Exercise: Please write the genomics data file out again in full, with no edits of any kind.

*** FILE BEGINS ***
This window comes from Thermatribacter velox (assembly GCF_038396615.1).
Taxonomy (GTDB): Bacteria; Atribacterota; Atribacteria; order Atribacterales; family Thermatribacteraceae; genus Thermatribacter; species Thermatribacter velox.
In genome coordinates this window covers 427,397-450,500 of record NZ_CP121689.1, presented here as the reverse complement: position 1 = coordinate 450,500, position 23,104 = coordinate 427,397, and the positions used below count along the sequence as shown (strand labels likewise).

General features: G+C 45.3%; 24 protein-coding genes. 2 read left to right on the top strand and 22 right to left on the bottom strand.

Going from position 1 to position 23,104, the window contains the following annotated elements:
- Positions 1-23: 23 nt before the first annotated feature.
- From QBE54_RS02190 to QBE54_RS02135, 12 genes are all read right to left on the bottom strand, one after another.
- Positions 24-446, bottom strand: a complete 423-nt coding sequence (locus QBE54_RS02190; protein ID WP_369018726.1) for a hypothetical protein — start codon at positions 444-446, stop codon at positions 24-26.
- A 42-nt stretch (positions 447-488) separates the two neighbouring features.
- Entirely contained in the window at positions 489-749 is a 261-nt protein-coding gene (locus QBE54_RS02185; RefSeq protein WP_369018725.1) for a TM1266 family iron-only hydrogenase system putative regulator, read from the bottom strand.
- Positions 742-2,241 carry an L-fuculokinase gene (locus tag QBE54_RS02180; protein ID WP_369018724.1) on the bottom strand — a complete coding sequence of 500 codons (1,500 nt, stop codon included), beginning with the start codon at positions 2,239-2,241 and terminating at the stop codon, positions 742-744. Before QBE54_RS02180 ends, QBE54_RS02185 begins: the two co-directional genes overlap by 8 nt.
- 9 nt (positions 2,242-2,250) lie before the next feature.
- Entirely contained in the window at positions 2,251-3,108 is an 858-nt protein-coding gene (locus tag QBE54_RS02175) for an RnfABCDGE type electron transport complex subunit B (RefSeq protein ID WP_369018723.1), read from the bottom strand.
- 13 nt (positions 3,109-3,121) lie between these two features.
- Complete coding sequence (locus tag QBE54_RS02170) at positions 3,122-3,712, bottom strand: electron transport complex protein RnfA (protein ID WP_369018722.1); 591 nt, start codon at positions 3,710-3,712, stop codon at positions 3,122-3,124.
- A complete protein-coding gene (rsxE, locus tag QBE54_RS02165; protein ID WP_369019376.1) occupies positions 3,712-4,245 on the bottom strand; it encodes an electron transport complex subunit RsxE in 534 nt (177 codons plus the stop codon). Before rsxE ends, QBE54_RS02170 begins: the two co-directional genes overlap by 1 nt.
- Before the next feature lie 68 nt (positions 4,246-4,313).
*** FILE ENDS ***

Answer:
This window comes from Thermatribacter velox (assembly GCF_038396615.1).
Taxonomy (GTDB): Bacteria; Atribacterota; Atribacteria; order Atribacterales; family Thermatribacteraceae; genus Thermatribacter; species Thermatribacter velox.
In genome coordinates this window covers 427,397-450,500 of record NZ_CP121689.1, presented here as the reverse complement: position 1 = coordinate 450,500, position 23,104 = coordinate 427,397, and the positions used below count along the sequence as shown (strand labels likewise).

General features: G+C 45.3%; 24 protein-coding genes. 2 read left to right on the top strand and 22 right to left on the bottom strand.

Going from position 1 to position 23,104, the window contains the following annotated elements:
- Positions 1-23: 23 nt before the first annotated feature.
- From QBE54_RS02190 to QBE54_RS02135, 12 genes are all read right to left on the bottom strand, one after another.
- Positions 24-446, bottom strand: a complete 423-nt coding sequence (locus QBE54_RS02190; protein ID WP_369018726.1) for a hypothetical protein — start codon at positions 444-446, stop codon at positions 24-26.
- A 42-nt stretch (positions 447-488) separates the two neighbouring features.
- Entirely contained in the window at positions 489-749 is a 261-nt protein-coding gene (locus QBE54_RS02185; RefSeq protein WP_369018725.1) for a TM1266 family iron-only hydrogenase system putative regulator, read from the bottom strand.
- Positions 742-2,241 carry an L-fuculokinase gene (locus tag QBE54_RS02180; protein ID WP_369018724.1) on the bottom strand — a complete coding sequence of 500 codons (1,500 nt, stop codon included), beginning with the start codon at positions 2,239-2,241 and terminating at the stop codon, positions 742-744. Before QBE54_RS02180 ends, QBE54_RS02185 begins: the two co-directional genes overlap by 8 nt.
- 9 nt (positions 2,242-2,250) lie before the next feature.
- Entirely contained in the window at positions 2,251-3,108 is an 858-nt protein-coding gene (locus tag QBE54_RS02175) for an RnfABCDGE type electron transport complex subunit B (RefSeq protein ID WP_369018723.1), read from the bottom strand.
- 13 nt (positions 3,109-3,121) lie between these two features.
- Complete coding sequence (locus tag QBE54_RS02170) at positions 3,122-3,712, bottom strand: electron transport complex protein RnfA (protein ID WP_369018722.1); 591 nt, start codon at positions 3,710-3,712, stop codon at positions 3,122-3,124.
- A complete protein-coding gene (rsxE, locus tag QBE54_RS02165; protein ID WP_369019376.1) occupies positions 3,712-4,245 on the bottom strand; it encodes an electron transport complex subunit RsxE in 534 nt (177 codons plus the stop codon). Before rsxE ends, QBE54_RS02170 begins: the two co-directional genes overlap by 1 nt.
- Before the next feature lie 68 nt (positions 4,246-4,313).